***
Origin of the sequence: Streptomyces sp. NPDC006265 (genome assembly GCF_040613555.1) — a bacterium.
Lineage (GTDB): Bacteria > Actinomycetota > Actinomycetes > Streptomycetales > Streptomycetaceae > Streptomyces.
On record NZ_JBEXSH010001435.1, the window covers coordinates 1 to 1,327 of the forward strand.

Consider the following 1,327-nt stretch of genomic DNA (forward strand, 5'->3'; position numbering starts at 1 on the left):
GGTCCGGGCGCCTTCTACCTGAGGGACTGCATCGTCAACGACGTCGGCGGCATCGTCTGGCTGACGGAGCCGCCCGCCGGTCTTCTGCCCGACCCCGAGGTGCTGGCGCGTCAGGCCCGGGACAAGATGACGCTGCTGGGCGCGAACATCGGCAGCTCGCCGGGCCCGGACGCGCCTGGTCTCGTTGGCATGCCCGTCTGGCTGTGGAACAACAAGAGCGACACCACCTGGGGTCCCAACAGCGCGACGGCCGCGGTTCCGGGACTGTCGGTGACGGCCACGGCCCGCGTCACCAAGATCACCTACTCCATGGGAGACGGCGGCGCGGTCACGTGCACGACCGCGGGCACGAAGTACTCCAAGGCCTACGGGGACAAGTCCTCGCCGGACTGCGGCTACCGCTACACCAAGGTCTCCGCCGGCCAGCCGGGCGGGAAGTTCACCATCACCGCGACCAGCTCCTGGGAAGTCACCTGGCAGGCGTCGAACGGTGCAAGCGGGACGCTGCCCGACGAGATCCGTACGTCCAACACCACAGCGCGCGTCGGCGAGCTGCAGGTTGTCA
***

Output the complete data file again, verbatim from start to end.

Origin of the sequence: Streptomyces sp. NPDC006265 (genome assembly GCF_040613555.1) — a bacterium.
Lineage (GTDB): Bacteria > Actinomycetota > Actinomycetes > Streptomycetales > Streptomycetaceae > Streptomyces.
On record NZ_JBEXSH010001435.1, the window covers coordinates 1 to 1,327 of the forward strand.

Consider the following 1,327-nt stretch of genomic DNA (forward strand, 5'->3'; position numbering starts at 1 on the left):
GGTCCGGGCGCCTTCTACCTGAGGGACTGCATCGTCAACGACGTCGGCGGCATCGTCTGGCTGACGGAGCCGCCCGCCGGTCTTCTGCCCGACCCCGAGGTGCTGGCGCGTCAGGCCCGGGACAAGATGACGCTGCTGGGCGCGAACATCGGCAGCTCGCCGGGCCCGGACGCGCCTGGTCTCGTTGGCATGCCCGTCTGGCTGTGGAACAACAAGAGCGACACCACCTGGGGTCCCAACAGCGCGACGGCCGCGGTTCCGGGACTGTCGGTGACGGCCACGGCCCGCGTCACCAAGATCACCTACTCCATGGGAGACGGCGGCGCGGTCACGTGCACGACCGCGGGCACGAAGTACTCCAAGGCCTACGGGGACAAGTCCTCGCCGGACTGCGGCTACCGCTACACCAAGGTCTCCGCCGGCCAGCCGGGCGGGAAGTTCACCATCACCGCGACCAGCTCCTGGGAAGTCACCTGGCAGGCGTCGAACGGTGCAAGCGGGACGCTGCCCGACGAGATCCGTACGTCCAACACCACAGCGCGCGTCGGCGAGCTGCAGGTTGTCA